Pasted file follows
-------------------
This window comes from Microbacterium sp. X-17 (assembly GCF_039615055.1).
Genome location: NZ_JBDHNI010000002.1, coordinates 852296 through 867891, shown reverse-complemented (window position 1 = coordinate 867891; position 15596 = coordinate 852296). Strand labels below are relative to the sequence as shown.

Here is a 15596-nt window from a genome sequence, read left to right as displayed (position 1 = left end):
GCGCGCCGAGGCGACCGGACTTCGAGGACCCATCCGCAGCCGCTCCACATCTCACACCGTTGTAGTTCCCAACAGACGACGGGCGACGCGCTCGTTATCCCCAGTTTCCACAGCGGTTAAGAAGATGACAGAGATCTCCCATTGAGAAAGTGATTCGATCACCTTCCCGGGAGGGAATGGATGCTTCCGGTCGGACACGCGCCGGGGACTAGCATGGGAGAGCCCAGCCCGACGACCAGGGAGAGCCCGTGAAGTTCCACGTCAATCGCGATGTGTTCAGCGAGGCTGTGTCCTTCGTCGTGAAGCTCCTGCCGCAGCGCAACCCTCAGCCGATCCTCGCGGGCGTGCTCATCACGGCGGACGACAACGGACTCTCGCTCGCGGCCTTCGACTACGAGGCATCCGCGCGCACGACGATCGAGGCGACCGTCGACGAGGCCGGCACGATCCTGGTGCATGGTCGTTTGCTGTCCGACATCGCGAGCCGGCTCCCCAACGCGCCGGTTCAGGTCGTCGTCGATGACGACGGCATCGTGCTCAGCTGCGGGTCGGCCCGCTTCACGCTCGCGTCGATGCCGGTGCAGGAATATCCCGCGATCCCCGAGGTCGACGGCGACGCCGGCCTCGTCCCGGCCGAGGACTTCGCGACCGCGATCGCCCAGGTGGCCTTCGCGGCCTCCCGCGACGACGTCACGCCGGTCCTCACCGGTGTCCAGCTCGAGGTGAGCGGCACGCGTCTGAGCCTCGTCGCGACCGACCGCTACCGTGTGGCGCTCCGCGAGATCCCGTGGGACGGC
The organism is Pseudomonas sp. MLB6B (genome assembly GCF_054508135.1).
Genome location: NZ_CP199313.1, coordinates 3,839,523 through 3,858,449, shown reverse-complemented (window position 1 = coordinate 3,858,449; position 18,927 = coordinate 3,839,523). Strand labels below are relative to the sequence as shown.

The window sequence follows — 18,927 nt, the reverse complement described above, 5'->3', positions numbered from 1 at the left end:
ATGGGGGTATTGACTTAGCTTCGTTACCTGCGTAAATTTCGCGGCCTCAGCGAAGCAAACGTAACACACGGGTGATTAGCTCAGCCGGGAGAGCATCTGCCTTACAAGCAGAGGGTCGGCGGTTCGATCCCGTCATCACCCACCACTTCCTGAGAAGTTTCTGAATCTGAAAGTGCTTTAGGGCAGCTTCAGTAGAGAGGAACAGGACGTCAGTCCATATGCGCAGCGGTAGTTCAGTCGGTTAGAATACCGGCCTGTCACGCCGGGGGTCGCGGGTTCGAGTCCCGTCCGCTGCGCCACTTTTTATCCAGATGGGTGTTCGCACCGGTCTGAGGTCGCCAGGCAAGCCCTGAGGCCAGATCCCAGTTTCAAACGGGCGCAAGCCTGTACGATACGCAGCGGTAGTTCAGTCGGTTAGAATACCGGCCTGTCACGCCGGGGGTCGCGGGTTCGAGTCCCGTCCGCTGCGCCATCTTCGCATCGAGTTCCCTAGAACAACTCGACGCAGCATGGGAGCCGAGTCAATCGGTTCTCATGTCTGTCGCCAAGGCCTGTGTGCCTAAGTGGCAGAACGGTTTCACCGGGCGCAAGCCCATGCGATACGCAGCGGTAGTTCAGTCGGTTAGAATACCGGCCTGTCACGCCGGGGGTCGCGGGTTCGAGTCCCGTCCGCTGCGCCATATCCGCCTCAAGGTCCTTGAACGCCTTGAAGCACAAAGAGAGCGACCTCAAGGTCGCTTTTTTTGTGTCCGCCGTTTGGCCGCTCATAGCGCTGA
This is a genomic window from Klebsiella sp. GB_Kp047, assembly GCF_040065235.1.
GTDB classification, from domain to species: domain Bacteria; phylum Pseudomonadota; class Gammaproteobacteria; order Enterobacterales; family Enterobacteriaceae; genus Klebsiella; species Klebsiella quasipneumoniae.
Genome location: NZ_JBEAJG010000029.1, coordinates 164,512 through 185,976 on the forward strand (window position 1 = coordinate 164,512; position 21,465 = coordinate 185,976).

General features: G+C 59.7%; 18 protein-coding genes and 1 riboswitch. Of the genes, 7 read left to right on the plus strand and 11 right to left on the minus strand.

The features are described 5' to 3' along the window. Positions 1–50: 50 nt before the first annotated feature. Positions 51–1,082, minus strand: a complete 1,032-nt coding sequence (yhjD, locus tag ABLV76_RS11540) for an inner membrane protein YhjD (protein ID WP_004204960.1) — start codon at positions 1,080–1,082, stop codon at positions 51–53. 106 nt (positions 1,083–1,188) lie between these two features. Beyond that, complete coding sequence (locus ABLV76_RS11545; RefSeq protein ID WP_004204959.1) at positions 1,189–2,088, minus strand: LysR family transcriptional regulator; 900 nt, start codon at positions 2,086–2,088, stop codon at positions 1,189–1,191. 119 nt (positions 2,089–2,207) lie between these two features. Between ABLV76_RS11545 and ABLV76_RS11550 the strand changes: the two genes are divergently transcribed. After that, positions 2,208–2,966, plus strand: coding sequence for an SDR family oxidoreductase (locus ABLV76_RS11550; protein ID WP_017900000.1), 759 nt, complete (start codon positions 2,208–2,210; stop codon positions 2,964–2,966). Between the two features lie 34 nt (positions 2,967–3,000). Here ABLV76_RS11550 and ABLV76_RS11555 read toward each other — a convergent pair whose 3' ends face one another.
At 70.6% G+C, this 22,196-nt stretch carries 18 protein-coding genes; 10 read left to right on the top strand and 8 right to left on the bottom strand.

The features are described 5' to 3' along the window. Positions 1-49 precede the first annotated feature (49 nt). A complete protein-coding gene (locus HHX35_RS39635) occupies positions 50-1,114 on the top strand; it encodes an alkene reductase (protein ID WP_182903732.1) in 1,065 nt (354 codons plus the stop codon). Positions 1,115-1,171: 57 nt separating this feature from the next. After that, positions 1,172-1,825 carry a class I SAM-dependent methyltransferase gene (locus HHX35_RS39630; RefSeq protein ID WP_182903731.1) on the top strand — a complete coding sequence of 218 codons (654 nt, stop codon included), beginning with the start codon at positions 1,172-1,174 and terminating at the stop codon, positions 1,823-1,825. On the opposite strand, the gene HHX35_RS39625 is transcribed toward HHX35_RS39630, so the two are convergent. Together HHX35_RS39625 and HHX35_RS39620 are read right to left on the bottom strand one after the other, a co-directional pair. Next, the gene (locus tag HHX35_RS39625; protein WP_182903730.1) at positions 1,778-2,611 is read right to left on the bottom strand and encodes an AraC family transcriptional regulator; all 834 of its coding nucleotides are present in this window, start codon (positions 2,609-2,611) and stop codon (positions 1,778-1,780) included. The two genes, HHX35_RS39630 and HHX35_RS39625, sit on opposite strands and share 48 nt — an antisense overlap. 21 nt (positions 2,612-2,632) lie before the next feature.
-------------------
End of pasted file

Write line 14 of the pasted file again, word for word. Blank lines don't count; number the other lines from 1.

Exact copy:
At 70.6% G+C, this 22,196-nt stretch carries 18 protein-coding genes; 10 read left to right on the top strand and 8 right to left on the bottom strand.